Evaluating our neighbor’s situation, I see a telltale sign of extreme hubris. The arrogance to not believe in adaptation. Being negligible of the simple business principles and having a sense of humble foresight. I have a favorite quote I use often from Einstein that states: “the mark of insanity is doing something the same way over and over and expecting a different result.” Good business is about having enough humility to know your practices are not perfect and keeping your ego in check. Knowing that your current success is not promised, it’s earned. It’s earned with a commitment to consistent evaluation, with listening and learning. Lessons of extreme value are amongst us constantly. Only those with the humility to accept their own imperfection as not an indictment on their ability, but an opportunity for betterment, see these lessons.

I also saw the importance of community. Success is the result of a collective energy, focus and common goals. A commitment to the success of the other only positively augments your own pursuit of achievement. The way these employees were marginalized, rendered more than just replaceable, but expendable is sad. The mark of good business is a belief that everyone has value, a sense of value breeds a sense of responsibility, a sense of responsibility breeds an environment of effort, an environment of committed effort breeds success.

We are in the midst of an economic situation that has been the result of, and mired in the muck of ENTITLEMENT. Living in New York, the epicenter of commerce the effects of this pervading arrogance have been more than apparent. Yes, we all deserve to have our hopes and dreams come to fruition. We deserve to provide for our children what we couldn’t have imagined experiencing ourselves.

I leave you with this.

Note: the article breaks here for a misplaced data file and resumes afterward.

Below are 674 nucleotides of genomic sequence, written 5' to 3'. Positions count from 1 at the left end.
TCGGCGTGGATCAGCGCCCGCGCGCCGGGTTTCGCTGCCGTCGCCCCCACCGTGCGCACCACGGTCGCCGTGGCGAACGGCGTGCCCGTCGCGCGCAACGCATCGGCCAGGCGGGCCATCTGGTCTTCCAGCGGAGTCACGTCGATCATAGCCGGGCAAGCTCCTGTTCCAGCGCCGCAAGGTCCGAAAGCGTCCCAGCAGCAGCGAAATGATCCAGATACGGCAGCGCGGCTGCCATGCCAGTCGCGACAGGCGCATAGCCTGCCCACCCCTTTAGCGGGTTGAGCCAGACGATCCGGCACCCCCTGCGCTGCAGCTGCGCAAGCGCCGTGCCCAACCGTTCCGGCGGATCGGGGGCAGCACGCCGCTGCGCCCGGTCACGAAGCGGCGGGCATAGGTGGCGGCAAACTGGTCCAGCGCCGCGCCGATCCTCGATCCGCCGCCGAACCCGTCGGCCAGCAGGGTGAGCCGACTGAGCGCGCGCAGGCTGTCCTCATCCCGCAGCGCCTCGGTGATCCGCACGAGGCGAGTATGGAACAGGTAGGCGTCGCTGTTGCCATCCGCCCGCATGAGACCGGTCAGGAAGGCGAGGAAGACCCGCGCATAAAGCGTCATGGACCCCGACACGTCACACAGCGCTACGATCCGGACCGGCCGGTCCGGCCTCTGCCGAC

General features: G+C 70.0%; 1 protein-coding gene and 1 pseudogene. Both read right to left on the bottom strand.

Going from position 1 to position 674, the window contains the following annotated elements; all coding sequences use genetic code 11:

“You’re never as good as they say you are, You’re never as bad as they say you are.”

“Stay humble when winning, Stay hungry when satisfied, Complacency Kills”

All my Best,

Jay Kubassek


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3 thoughts on “The Humility of Good Business”

  1. Sitting here in San Juan waiting on a connecting flight…starved to be back in the good ole USA. Thanks, Jay, for the reminder that we are not entitled to squat…but given the opportunity to do anything.

  2. Larry Copling

    Thanks, Jay, for that. You posted it on my youngest daughter’s birthday, so it was I who got the valuable gift this year!

    American business is definitely in the “cross hairs” of the current economic climate and administration, but your essay reminds us all that it is also a time of great opportunity for business owners- to “reset” intention, focus and action steps.

    Good business management will always be great for America, as long as America continues to remain free. We WILL pull through all of this eventually, but we must remain vigilant during the dark times.

    Congratulations on your success. I am proud to call you a friend!

    Larry Copling
    Dallas, TX (formerly of Ft. Lauderdale, FL)

  3. Jay – you are an inspiring writer. I love your posts. This is a great comment on what is wrong with our country – a sense of entitlement all around. I see it everywhere. But I also see those that are willing to step up and risk everything to mold and sculpt a life of honor. We must recognize and celebrate those that fall into this category. Your post is a good reminder to step up my own game. Thank you.

    James Chapman
    Gig Harbor, WA